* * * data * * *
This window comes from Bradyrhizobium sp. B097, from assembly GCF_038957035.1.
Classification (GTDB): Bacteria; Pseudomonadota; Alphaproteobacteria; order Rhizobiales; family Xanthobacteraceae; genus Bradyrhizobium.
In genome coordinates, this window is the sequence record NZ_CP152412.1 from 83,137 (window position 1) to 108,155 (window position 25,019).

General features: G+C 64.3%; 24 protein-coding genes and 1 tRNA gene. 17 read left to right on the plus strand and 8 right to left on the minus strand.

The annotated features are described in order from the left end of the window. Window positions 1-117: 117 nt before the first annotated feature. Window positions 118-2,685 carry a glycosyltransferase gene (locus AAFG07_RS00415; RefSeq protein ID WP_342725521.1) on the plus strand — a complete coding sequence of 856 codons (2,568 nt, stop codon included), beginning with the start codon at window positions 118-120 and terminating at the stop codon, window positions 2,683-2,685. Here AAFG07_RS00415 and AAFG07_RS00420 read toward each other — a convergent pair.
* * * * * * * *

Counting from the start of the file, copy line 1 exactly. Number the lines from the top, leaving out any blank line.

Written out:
This window comes from Bradyrhizobium sp. B097, from assembly GCF_038957035.1.